With reduced funding, funding deferrals, and increased pressure to meet various accountability measures, school administrators face seemingly interminable challenges. It’s in the face of these challenges that school administrators are turning to technology-driven innovations like blended learning to improve organizational efficiency and student achievement.
Blended learning combines the most effective classroom-based teaching practices with the most effective virtual learning teaching practices. In other words, well-designed blended models fully integrate the best face-to-face pedagogical methods with highly engaging computer-based activities. Moreover, effective models are data driven and student centered. This means educators make decisions about individual student instructional needs based on regular analysis of student data through the use of technology. Analysis enables teachers to personalize curriculum and instruction and prescribe remediation, while blended learning technology makes the process of collecting, organizing, and analyzing student data more effective.
Although the benefits of implementing blended learning programs may vary depending on a variety of factors, recent research conducted by the Fordham Institute shows that the cost of operating a thoughtfully designed blended learning model is “significantly lower than the $10,000 national average for traditional brick-and-mortar schools.” (Hassel, et al., 2012). For this reason, many school administrators are considering the possibility of implementing some sort of blended learning model at their schools. However, the thought of transitioning a comprehensive, traditionally structured school to a fully integrated blended learning program is daunting to say the least.
For this reason, it is important that we consider (1) the types of blended learning models, (2) the elements of effective models, (3) the steps administrators and teachers should take to implement an effective model, and (4) the challenges school administrators and faculty face when implementing such programs. In this post, we will take a look at the types of blended learning models. The other three topics will be addressed in future posts.
According to a recent study by Innosight (Horn and Staker, 2012), there are generally four classifications of blended learning models–Rotation Model, Flex Model, Self-Blend Model, and Enriched Virtual Model.
According to Innosight, the Rotation Model involves “a program in which a given course or subject, students rotate on fixed schedules or at the teacher’s discretion between learning modalities, at least one of which is online learning.” (Horn and Staker, 2012) This model seems to hold a lot of promise because it tends to maintain many of the core elements of traditional instruction. Because of its similarity to the traditional learning model, it tends to be the easiest of the four models to implement and for teachers to embrace. The primary focus of the Station Rotation Model is differentiating instruction by utilizing various pedagogical modalities through computer-mediated instruction.
The Flex Model involves the “content and instruction [being] delivered primarily through the Internet, students move on an individually customized, fluid schedule among learning modalities, and the teacher of record is on site.” (Horn and Staker, 2012) The primary focus of the flex model is maximizing efficiency and instructional consistency through the use of virtual learning curriculum and instruction, while providing various face-to-face learning opportunities that facilitate and enhance the student’s learning experience.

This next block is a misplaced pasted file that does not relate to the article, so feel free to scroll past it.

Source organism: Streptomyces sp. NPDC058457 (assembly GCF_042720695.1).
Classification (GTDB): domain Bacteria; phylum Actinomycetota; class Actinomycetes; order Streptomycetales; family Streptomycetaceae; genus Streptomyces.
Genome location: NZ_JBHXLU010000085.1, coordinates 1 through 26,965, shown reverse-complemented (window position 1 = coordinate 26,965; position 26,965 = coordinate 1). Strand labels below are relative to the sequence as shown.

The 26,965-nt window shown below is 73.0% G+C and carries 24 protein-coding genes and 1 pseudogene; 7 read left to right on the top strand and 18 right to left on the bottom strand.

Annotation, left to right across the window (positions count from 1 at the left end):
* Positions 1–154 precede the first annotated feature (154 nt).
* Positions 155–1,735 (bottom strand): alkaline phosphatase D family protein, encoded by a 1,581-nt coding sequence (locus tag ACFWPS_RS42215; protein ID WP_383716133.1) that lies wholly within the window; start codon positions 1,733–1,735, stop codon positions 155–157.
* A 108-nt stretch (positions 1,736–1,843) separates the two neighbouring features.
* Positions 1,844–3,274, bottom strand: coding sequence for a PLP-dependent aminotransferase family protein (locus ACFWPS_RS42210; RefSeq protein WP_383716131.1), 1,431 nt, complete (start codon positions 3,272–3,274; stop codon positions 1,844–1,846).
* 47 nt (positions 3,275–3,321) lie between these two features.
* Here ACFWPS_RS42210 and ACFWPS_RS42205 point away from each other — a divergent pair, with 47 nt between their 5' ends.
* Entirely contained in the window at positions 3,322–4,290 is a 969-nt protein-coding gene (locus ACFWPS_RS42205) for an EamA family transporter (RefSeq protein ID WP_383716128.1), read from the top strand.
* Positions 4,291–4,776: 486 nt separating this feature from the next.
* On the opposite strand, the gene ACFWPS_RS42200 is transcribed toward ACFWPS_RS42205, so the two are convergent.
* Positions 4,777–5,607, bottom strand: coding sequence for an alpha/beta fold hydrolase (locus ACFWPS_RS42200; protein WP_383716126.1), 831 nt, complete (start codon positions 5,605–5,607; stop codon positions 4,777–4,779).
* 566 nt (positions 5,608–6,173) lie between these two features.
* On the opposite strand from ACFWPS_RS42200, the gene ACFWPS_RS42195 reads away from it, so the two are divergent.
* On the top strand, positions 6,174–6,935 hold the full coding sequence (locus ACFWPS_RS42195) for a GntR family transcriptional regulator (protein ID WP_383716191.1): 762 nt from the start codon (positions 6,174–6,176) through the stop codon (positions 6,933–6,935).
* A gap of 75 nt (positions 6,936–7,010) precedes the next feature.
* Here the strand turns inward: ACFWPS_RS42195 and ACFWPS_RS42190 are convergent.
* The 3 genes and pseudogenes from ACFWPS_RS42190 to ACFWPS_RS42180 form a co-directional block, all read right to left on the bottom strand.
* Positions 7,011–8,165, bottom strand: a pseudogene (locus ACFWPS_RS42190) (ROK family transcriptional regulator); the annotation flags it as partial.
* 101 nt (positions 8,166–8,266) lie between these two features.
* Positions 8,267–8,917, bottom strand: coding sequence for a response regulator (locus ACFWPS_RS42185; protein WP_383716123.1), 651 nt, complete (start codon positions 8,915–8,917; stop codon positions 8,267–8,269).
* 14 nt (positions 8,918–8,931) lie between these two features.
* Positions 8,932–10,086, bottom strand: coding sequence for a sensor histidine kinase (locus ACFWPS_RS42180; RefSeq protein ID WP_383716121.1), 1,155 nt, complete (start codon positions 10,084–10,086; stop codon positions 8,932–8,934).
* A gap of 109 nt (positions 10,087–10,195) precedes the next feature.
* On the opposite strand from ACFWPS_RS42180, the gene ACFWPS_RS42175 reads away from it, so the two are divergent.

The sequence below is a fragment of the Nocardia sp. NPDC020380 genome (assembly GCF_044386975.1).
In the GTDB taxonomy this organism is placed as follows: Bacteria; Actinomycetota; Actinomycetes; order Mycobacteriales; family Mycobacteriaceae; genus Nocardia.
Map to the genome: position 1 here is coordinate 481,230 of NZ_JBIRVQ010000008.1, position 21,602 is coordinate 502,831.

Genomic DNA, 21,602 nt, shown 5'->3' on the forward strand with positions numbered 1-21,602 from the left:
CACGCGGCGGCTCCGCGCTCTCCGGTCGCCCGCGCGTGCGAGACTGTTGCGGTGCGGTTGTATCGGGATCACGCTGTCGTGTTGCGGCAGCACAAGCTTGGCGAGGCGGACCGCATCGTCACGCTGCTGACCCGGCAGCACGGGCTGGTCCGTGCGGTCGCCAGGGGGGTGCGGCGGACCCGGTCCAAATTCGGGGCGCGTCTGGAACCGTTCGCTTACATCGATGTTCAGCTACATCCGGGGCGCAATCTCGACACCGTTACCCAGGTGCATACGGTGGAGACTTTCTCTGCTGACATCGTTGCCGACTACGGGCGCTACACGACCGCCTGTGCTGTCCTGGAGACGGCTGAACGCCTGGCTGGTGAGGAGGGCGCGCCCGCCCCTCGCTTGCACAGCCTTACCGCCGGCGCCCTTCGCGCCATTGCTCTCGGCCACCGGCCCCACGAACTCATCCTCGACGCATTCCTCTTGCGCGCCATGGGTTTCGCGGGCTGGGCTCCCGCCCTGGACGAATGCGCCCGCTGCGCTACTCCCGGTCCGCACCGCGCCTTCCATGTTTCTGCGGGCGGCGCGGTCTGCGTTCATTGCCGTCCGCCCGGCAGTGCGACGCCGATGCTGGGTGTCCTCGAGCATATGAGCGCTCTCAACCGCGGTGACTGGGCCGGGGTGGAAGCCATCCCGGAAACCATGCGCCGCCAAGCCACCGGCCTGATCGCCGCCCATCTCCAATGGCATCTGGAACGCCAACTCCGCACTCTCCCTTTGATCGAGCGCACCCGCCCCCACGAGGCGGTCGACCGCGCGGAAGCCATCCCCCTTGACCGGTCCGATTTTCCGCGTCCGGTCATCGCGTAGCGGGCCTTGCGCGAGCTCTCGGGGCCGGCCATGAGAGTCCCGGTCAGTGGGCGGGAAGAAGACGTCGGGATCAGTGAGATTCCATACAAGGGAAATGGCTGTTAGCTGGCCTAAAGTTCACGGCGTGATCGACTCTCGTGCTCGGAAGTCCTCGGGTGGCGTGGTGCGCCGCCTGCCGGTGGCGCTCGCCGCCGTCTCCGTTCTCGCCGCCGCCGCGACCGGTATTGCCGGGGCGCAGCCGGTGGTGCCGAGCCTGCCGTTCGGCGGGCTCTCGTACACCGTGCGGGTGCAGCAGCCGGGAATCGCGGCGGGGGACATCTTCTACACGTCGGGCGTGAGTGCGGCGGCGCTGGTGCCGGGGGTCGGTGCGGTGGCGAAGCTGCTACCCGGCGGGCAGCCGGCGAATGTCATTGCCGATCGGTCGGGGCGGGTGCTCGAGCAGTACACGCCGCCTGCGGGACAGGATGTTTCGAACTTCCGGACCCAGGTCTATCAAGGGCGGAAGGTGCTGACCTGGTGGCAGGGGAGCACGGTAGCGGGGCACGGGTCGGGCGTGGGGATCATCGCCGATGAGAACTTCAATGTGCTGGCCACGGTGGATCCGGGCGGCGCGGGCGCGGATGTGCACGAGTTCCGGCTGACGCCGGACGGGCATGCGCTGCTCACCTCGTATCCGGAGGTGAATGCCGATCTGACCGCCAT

The Self-Blend Model is perhaps the most common in school’s today. In this model, students are given the opportunity to chose self-paced, online courses that fit their learning plan. Self-Blending is often times utilized by schools to enhance learning, expand course offerings, provide Advanced Placement offerings, or provide individualized remediation for struggling students. The Self-Blend Model is usual not a comprehensive or fully integrated blended model. Perhaps this is why it is often the most common option for traditional brick and mortar schools.
Finally, the Enhanced Virtual Model provides a “whole-school experience in which within each course students divide their time between attending a brick and mortar school and learning remotely using online delivery of content and instruction.” (Horn and Staker, 2012) The Enriched Virtual Model grew out of the independent study learning model where a teacher of record managed a student’s course load in a distance learning format. What makes the Enriched Virtual Model appealing to middle school and high school educators is that it provides an important level of oversight and accountability found lacking in a traditional distance learning model. Through the use of technology a teacher of record can closely manage and facilitate the learning experience of particular students. Moreover, this approach can enhance the virtual learning experience by providing an important face-to-face component often sought by students and parents.
As administrators and teachers look to blended learning as a way to improve organization efficiency and student achievement, there are important steps that should be taken both in the planning and implementation phases to ensure program success. By following specific design principles, educators can take steps to ensure the new blended learning program improves student achievement by meeting the individual learning needs of students but is also financially sustainable.
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